What Teachers Can Do

Anti-Arab Discrimination: What Teachers Can Do

Anti-Arab Discrimination - What Teachers Can Do

Perhaps the most important first step is to remember to include Arab Americans and the Arab world in your multicultural curriculum. Avoid the standard laundry list -- “White, Black, Hispanic, Asian, Native American” -- which usually includes Arab Americans as “White” but renders them culturally invisible. Persuade your colleagues and the school/district to make this a matter of policy.

One way to avoid excluding Arab Americans and the Arab world would be for the school and the school district to create an Arab American category on data forms listing racial and ethnic categories. Federal regulations do allow this, since such data can be re-amalgamated back into the “White” category.

The Basics:

  • Learn. Read: There is no substitute for serious study. Many excellent resources are now available. Arab history and culture is an intrinsically interesting topic. Check the book catalogues on the websites of Interlink or the Washington Report on Middle East Affairs, or contact the ADC Education Department.
  • Reach out to the Arab American community: Invite Arab American parents and others to give presentations to classes. Plan field trips to Arab American community institutions. Reach out to Arab American educators. Ask ADC if there is a local ADC chapter in your community. Attend Arab American speakers, films, forums, and community events. Develop relationships with Arab Americans community leaders. Really “getting it” is a slow process of cultural osmosis. There is no substitute for personal contact.
  • Integrate Arab Materials: Consciously integrate Arab materials into all classes at your school: American and world history, literature, music, geography, math and science history, government and democracy, sociology, current events, cooking, reading, and so forth.
  • Teach students to appreciate the Arab world : Study how the efflorescence of the European Middle Ages and Renaissance was made possible in part through trade, cultural and scientific links to Arab-Islamic civilization. Celebrate the values found in the contemporary Arab world such as family ties, hospitality, ethics and morality, and community.

More Detailed Ideas:

  • Find Educational Resources: Ask the district Social Studies or Curriculum office to review, approve and purchase key educational resources recommended by ADC. Also, ADC has lesson plans, articles, bibliographies, fact sheets and other resources on its website (www.adc.org).
  • Keep Current: Check the ADC website for the latest action alerts about Arab American civil rights and civil liberties. Ask students to write letters of concern about anti-Arab incidents and media stereotyping.
  • Anti-Arab Incidents: Use incidents as learning opportunities. Anti-Arab “jokes” and epithets are common problems. This often is simply hurtful adolescent frivolity. It is a chance to bring home to students the truth that personal identity is serious, that others’ feelings matter and should be respected. The movement from frivolity to a deeper seriousness is one of the most important of all lessons.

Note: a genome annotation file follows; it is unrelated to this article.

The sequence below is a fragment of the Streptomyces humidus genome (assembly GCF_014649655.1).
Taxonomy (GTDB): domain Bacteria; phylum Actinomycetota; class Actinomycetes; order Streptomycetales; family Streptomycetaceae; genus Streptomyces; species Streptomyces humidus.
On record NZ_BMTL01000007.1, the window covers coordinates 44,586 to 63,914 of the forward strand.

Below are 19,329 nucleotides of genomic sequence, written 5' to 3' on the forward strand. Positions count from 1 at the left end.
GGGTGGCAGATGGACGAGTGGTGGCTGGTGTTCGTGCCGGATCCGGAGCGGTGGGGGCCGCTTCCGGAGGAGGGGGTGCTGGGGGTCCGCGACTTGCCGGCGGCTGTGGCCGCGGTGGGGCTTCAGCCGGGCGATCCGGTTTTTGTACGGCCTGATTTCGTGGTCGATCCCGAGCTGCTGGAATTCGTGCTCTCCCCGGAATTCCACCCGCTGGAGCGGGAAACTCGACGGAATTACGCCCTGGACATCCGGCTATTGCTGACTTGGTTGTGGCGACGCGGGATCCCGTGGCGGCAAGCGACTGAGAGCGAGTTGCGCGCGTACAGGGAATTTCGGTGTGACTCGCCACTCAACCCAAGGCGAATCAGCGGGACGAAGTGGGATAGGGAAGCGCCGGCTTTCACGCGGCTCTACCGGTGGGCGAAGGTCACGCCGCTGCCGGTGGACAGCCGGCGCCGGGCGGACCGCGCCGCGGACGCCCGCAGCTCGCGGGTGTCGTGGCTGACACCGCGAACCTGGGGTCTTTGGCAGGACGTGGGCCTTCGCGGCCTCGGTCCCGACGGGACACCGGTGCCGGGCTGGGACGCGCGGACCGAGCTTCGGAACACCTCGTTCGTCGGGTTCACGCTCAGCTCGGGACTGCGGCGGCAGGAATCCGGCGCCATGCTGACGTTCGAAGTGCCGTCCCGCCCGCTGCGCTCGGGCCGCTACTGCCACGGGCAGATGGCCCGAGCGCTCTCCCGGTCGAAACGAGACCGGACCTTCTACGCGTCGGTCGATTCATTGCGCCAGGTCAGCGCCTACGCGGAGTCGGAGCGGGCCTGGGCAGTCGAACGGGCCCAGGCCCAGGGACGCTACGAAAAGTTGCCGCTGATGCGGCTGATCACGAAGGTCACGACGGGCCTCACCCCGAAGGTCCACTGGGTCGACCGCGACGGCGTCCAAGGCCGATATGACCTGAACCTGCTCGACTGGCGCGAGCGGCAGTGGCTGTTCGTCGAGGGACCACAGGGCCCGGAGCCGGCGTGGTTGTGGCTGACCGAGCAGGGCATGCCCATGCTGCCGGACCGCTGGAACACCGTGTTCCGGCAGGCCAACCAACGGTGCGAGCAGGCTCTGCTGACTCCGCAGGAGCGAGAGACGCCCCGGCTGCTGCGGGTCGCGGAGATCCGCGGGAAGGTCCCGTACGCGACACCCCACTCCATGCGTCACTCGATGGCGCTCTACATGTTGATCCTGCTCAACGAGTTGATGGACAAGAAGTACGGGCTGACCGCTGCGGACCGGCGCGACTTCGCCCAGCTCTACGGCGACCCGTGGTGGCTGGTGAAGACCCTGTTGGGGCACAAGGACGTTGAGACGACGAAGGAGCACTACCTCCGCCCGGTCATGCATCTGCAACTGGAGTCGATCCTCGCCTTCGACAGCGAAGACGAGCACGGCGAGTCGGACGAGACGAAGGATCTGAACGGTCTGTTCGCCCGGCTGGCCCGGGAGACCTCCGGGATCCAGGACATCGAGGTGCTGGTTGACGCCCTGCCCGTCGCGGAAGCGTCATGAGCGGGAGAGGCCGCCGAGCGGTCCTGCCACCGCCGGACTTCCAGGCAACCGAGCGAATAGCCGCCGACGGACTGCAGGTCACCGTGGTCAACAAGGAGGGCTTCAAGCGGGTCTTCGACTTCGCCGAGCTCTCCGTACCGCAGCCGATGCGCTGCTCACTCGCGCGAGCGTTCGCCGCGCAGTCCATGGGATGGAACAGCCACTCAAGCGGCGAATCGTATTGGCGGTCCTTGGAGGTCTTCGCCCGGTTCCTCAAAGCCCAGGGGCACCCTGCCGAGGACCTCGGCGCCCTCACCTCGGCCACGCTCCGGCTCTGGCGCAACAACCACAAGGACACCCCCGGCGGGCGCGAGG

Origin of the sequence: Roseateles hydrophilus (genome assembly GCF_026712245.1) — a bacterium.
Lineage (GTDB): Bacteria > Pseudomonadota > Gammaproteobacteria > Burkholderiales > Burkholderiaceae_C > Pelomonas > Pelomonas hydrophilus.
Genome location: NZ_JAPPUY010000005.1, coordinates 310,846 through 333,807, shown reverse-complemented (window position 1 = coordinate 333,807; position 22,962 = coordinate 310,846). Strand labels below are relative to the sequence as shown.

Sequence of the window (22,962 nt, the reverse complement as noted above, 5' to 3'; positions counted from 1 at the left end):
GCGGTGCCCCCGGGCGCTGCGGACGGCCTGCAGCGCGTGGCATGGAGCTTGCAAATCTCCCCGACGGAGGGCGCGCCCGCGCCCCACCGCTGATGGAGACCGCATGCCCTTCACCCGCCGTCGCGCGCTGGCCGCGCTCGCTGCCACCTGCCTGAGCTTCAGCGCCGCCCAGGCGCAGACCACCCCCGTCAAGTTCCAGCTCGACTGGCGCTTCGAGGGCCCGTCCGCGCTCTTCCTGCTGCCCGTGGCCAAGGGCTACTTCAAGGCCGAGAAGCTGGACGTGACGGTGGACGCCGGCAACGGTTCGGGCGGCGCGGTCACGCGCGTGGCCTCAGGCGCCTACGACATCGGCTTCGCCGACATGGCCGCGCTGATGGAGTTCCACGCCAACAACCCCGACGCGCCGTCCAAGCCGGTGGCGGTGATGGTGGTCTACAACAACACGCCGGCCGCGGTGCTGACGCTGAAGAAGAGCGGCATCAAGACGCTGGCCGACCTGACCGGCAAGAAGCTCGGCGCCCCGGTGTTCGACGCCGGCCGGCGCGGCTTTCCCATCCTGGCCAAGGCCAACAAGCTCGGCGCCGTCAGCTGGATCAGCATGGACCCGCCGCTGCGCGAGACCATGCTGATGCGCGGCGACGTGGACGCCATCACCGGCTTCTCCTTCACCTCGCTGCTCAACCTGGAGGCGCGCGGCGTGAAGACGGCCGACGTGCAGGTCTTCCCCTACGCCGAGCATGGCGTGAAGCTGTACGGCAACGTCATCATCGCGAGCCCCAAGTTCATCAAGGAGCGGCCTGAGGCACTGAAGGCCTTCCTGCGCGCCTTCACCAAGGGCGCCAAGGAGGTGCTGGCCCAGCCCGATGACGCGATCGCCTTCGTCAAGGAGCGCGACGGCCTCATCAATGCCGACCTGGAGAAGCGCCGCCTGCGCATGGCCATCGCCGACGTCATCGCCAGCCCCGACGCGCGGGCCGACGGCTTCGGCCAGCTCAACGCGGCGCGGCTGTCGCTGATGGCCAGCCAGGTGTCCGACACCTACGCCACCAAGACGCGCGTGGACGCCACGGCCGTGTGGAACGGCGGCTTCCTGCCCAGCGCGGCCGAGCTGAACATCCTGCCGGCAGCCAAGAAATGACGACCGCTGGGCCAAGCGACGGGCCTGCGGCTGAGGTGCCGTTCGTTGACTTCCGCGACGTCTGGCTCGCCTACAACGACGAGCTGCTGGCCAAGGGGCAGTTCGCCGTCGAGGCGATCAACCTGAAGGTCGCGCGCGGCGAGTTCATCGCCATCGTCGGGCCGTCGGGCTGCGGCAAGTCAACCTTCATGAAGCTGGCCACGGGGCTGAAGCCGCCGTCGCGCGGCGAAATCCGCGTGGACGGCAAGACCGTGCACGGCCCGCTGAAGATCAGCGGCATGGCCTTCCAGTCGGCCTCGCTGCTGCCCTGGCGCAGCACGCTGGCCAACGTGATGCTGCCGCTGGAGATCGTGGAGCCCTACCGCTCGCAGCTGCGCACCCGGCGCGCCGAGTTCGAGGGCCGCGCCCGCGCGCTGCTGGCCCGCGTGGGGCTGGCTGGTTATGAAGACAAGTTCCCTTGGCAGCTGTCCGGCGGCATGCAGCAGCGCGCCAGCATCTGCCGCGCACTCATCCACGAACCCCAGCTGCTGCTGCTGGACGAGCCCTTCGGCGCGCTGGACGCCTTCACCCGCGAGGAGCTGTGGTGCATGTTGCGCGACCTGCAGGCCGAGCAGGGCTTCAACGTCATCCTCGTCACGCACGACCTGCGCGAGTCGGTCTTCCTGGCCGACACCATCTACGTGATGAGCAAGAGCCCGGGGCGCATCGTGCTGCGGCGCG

• Counteract Stereotypes: Counteract the stereotypes which children absorb from popular culture. Teach students to recognize stereotypes. Give them an in-depth understanding of social, cultural and historical reality of the Arab world. Teach them critical thinking skills; prepare them to critique the rhetoric of the media, government officials and “experts.” This is basic preparation for responsible citizenship.
  • Report Problems: Report problems and their solutions to ADC. Let others learn from your experience.
  • Identify Biases in Textbooks: Look at textbooks, curricula, and other resources for with a critical eye to identify bias. Review library resources. Compare the coverage of the Arab world with the coverage of other regions and civilizations. Textbook critiques prepared by the Middle East Studies Association may be useful. Beware of student current events periodicals which sensationalize issues. Inform ADC about problems you identify. We may be able to help.
  • Have Open Dialogue: Don‘t avoid conversations about the Middle East conflict as “too complex” or “too controversial.” The Middle East is a major part of modern world history; students need to understand the region in order to be responsible citizens.
  • Recognize Muslim Holidays: Persuade educational officials to recognize Ramadan and other Muslim holidays. Allow Muslim students time off; arrange the state and school testing schedule to avoid Islamic holidays. Remember not to order pepperoni or sausage for the class pizza party.
  • Contribute Resources: Write articles for educational periodicals about your experience of teaching Arab American students or about the Arab world. ADC may be able to assist you in getting them published.
  • Read Books of Multicultural Education: Professor James Banks has numerous books and articles envisioning a more “transformative” approach to multicultural education. See, for example, “Integrating the Curriculum with Ethnic Content: Approaches and Guidelines” in James A. Banks and Cherry A. Banks, Eds., Multicultural Education: Issues and Perspect